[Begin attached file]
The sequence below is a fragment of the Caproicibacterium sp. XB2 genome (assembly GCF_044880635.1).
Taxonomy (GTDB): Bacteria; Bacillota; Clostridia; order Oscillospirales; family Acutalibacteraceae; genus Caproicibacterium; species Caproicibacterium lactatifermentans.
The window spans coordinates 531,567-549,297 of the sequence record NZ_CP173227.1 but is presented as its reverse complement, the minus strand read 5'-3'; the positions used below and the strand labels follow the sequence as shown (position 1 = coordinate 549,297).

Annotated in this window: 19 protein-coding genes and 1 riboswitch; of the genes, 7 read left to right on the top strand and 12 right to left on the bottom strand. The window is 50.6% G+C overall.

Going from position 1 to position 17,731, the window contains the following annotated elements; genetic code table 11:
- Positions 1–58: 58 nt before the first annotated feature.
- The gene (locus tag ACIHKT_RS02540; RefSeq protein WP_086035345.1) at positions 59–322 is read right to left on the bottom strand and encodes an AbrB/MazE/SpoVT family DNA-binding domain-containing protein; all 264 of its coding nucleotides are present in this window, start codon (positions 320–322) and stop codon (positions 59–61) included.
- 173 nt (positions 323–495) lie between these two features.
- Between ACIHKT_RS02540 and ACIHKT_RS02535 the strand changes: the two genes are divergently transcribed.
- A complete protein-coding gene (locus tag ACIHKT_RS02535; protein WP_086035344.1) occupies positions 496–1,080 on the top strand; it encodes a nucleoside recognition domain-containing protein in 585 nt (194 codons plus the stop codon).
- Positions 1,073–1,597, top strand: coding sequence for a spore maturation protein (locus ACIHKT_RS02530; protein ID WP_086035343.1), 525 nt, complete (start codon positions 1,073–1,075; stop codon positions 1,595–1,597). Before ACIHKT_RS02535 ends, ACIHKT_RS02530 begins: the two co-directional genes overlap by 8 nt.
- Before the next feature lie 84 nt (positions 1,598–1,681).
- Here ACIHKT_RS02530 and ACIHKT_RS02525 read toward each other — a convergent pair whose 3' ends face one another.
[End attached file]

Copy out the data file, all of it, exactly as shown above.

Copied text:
The sequence below is a fragment of the Caproicibacterium sp. XB2 genome (assembly GCF_044880635.1).
Taxonomy (GTDB): Bacteria; Bacillota; Clostridia; order Oscillospirales; family Acutalibacteraceae; genus Caproicibacterium; species Caproicibacterium lactatifermentans.
The window spans coordinates 531,567-549,297 of the sequence record NZ_CP173227.1 but is presented as its reverse complement, the minus strand read 5'-3'; the positions used below and the strand labels follow the sequence as shown (position 1 = coordinate 549,297).

Annotated in this window: 19 protein-coding genes and 1 riboswitch; of the genes, 7 read left to right on the top strand and 12 right to left on the bottom strand. The window is 50.6% G+C overall.

Going from position 1 to position 17,731, the window contains the following annotated elements; genetic code table 11:
- Positions 1–58: 58 nt before the first annotated feature.
- The gene (locus tag ACIHKT_RS02540; RefSeq protein WP_086035345.1) at positions 59–322 is read right to left on the bottom strand and encodes an AbrB/MazE/SpoVT family DNA-binding domain-containing protein; all 264 of its coding nucleotides are present in this window, start codon (positions 320–322) and stop codon (positions 59–61) included.
- 173 nt (positions 323–495) lie between these two features.
- Between ACIHKT_RS02540 and ACIHKT_RS02535 the strand changes: the two genes are divergently transcribed.
- A complete protein-coding gene (locus tag ACIHKT_RS02535; protein WP_086035344.1) occupies positions 496–1,080 on the top strand; it encodes a nucleoside recognition domain-containing protein in 585 nt (194 codons plus the stop codon).
- Positions 1,073–1,597, top strand: coding sequence for a spore maturation protein (locus ACIHKT_RS02530; protein ID WP_086035343.1), 525 nt, complete (start codon positions 1,073–1,075; stop codon positions 1,595–1,597). Before ACIHKT_RS02535 ends, ACIHKT_RS02530 begins: the two co-directional genes overlap by 8 nt.
- Before the next feature lie 84 nt (positions 1,598–1,681).
- Here ACIHKT_RS02530 and ACIHKT_RS02525 read toward each other — a convergent pair whose 3' ends face one another.